I had taken this train many times before, usually to Turnov, which was one stop further than today’s destination – Mnichovo Hradiště. The last time I had taken this route, the train had been furnished with new, comfortable seats, though the exterior had appeared dilapidated. This time, the seats were the usual ugly, red, vinyl kind divided into compartments that looked dirty. After riding the pleasant Viamont train to Bečov nad Teplou, I guess I had become a bit spoiled concerning train travel.
The trip took about an hour and 45 minutes, and it took another 15 minutes to walk through the pleasant town to get to the chateau. I remembered the chateau’s exterior from my visit here about 10 years ago, but it looked as if the walls had seen a few fresh coats of paint since my first time here. There were three parts to the tour – the Empire style theatre for about 50 or 60 spectators, the interior rooms with mostly 18th century furnishings and the lapidarium where 25 statues were kept in the church and chapel of a former convent.
The guide and I started with the tour of the theatre. On the way there, we stopped in a hallway where I saw large portraits and Baroque bureaus. A huge painting traced the genealogy of the Waldstein family, the clan who had owned the chateau for generations. I picked out Vilém Slavata from Chlum and Košumberk in a long, red robe and big, red cap in one portrait. I had visited enough chateaus to know that this nobleman and writer had been thrown out a window of Prague Castle during one of Prague’s defenestrations. Thankfully, he had fallen on a heap of manure. Passing the Hunting Hallway, I glanced at black-and- white graphics of various animals and noticed a depiction of a deer with one antler. Then we came to a machine that made the sound of wind. By turning a lever, the round, wooden contraption with a white sheet over it moved to produce the sound.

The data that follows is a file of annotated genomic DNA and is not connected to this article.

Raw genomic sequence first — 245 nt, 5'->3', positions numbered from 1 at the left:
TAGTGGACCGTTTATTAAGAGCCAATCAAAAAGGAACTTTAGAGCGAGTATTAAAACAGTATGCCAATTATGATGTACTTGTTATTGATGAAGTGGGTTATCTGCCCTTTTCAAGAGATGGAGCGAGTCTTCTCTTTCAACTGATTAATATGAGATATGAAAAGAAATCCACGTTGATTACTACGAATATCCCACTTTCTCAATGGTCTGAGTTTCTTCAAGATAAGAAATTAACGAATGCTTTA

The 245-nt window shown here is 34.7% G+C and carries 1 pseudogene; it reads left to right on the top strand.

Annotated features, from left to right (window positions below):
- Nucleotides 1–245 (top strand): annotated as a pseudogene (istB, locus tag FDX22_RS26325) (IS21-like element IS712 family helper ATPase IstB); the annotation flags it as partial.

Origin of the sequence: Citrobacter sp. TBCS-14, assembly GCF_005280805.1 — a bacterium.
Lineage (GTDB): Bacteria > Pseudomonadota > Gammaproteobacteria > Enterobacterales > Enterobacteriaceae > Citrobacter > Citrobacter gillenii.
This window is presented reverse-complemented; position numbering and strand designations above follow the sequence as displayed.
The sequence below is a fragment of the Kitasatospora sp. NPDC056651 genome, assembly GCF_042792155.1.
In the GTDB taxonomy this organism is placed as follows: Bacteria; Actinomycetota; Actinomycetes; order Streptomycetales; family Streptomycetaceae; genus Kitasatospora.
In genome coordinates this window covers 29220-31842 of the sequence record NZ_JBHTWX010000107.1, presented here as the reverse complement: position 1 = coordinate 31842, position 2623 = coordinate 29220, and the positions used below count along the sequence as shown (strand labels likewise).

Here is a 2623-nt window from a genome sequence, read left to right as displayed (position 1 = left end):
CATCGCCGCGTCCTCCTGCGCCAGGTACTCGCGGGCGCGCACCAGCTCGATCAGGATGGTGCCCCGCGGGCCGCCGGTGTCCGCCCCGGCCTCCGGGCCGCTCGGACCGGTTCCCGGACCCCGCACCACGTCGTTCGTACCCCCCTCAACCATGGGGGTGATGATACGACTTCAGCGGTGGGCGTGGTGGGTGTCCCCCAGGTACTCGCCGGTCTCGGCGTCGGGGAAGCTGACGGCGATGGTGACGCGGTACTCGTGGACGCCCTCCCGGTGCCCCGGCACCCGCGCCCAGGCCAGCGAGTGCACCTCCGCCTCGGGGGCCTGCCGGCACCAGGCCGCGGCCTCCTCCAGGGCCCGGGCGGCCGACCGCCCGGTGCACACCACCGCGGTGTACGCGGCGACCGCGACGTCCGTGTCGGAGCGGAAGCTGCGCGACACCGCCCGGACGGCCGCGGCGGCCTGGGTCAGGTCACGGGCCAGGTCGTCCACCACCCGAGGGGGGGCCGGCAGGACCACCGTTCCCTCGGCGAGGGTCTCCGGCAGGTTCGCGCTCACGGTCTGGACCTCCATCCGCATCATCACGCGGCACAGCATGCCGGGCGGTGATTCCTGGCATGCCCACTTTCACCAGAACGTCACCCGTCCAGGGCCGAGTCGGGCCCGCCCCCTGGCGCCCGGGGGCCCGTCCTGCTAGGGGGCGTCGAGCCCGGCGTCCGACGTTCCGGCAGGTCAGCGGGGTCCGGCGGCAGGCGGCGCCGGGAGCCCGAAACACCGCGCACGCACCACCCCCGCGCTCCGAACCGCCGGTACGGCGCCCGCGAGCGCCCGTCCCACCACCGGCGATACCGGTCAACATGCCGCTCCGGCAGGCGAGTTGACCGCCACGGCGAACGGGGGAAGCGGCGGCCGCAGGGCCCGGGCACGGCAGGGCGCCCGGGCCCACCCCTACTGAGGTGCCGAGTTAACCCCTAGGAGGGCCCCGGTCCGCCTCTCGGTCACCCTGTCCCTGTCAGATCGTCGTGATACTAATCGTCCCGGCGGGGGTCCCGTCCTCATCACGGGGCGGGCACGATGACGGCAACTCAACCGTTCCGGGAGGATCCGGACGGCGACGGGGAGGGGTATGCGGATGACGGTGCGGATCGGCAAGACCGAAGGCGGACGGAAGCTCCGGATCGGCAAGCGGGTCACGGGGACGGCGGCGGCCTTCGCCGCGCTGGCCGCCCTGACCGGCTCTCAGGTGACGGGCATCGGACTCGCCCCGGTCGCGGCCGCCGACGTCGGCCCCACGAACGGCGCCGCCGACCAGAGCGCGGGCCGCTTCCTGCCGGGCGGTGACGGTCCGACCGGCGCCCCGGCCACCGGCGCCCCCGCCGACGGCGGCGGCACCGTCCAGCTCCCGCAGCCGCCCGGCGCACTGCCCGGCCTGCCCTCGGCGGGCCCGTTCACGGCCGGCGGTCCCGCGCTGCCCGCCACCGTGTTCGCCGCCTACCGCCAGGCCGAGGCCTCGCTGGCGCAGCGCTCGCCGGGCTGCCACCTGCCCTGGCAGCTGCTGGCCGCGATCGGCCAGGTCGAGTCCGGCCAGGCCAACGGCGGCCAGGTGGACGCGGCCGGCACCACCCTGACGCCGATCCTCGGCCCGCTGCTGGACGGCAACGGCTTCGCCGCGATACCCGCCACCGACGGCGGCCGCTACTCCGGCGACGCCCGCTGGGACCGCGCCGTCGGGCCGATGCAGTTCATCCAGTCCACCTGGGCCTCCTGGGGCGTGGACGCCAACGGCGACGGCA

Then we entered the Empire style theatre. I took a seat on a bench that resembled the original seating. While the theatre was first mentioned in archival documents during 1798, it was renovated and given an Empire style appearance in the early 1800s on the occasion of the Holy Alliance negotiations, when Austrian Emperor Franz I, Russian Tsar Nicholas I and Prussian Crown Prince Frederick William discussed how to handle the revolts taking place throughout their lands, during 1833. The first play performed here was Carlo Osvaldo Goldoni’s The Servant of Two Masters, performed in German and Czech by actors who came from Prague. Three theatre groups from Prague’s Theatre of the Estates gave performances here for three nights. In the second half of the 19th century, the theatre fell into disrepair and was used as a furniture warehouse. It was not open for the public until 1999. The curtain was restored in 2001.